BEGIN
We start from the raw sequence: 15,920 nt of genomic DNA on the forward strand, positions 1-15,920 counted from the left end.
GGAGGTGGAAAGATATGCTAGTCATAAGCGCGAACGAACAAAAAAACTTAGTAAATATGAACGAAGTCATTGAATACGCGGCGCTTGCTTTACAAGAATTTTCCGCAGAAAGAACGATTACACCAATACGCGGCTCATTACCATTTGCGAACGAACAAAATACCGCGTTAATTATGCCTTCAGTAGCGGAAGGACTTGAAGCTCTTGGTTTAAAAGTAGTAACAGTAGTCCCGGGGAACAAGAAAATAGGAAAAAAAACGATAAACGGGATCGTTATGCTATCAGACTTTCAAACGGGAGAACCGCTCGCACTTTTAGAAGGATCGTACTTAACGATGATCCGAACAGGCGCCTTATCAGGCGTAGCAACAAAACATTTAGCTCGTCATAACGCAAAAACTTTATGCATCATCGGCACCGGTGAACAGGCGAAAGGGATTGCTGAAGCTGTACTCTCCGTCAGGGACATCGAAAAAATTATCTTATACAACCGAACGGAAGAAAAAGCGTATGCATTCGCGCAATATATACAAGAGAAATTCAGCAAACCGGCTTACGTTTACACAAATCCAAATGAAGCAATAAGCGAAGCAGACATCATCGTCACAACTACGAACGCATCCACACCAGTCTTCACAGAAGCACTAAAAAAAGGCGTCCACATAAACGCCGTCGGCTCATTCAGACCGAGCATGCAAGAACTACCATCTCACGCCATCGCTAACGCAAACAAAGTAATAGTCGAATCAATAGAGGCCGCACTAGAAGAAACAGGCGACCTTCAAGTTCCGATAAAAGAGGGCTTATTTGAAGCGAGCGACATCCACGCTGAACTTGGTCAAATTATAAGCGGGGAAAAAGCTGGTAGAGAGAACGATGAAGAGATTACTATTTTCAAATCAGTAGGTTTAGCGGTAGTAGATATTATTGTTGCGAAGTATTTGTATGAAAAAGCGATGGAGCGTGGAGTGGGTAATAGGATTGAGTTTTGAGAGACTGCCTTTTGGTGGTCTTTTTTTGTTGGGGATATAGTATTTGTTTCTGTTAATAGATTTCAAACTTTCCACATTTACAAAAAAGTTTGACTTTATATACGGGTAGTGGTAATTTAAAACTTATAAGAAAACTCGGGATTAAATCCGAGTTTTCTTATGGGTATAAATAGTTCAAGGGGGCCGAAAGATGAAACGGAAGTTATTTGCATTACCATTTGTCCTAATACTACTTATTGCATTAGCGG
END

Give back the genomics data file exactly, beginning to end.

We start from the raw sequence: 15,920 nt of genomic DNA on the forward strand, positions 1-15,920 counted from the left end.
GGAGGTGGAAAGATATGCTAGTCATAAGCGCGAACGAACAAAAAAACTTAGTAAATATGAACGAAGTCATTGAATACGCGGCGCTTGCTTTACAAGAATTTTCCGCAGAAAGAACGATTACACCAATACGCGGCTCATTACCATTTGCGAACGAACAAAATACCGCGTTAATTATGCCTTCAGTAGCGGAAGGACTTGAAGCTCTTGGTTTAAAAGTAGTAACAGTAGTCCCGGGGAACAAGAAAATAGGAAAAAAAACGATAAACGGGATCGTTATGCTATCAGACTTTCAAACGGGAGAACCGCTCGCACTTTTAGAAGGATCGTACTTAACGATGATCCGAACAGGCGCCTTATCAGGCGTAGCAACAAAACATTTAGCTCGTCATAACGCAAAAACTTTATGCATCATCGGCACCGGTGAACAGGCGAAAGGGATTGCTGAAGCTGTACTCTCCGTCAGGGACATCGAAAAAATTATCTTATACAACCGAACGGAAGAAAAAGCGTATGCATTCGCGCAATATATACAAGAGAAATTCAGCAAACCGGCTTACGTTTACACAAATCCAAATGAAGCAATAAGCGAAGCAGACATCATCGTCACAACTACGAACGCATCCACACCAGTCTTCACAGAAGCACTAAAAAAAGGCGTCCACATAAACGCCGTCGGCTCATTCAGACCGAGCATGCAAGAACTACCATCTCACGCCATCGCTAACGCAAACAAAGTAATAGTCGAATCAATAGAGGCCGCACTAGAAGAAACAGGCGACCTTCAAGTTCCGATAAAAGAGGGCTTATTTGAAGCGAGCGACATCCACGCTGAACTTGGTCAAATTATAAGCGGGGAAAAAGCTGGTAGAGAGAACGATGAAGAGATTACTATTTTCAAATCAGTAGGTTTAGCGGTAGTAGATATTATTGTTGCGAAGTATTTGTATGAAAAAGCGATGGAGCGTGGAGTGGGTAATAGGATTGAGTTTTGAGAGACTGCCTTTTGGTGGTCTTTTTTTGTTGGGGATATAGTATTTGTTTCTGTTAATAGATTTCAAACTTTCCACATTTACAAAAAAGTTTGACTTTATATACGGGTAGTGGTAATTTAAAACTTATAAGAAAACTCGGGATTAAATCCGAGTTTTCTTATGGGTATAAATAGTTCAAGGGGGCCGAAAGATGAAACGGAAGTTATTTGCATTACCATTTGTCCTAATACTACTTATTGCATTAGCGG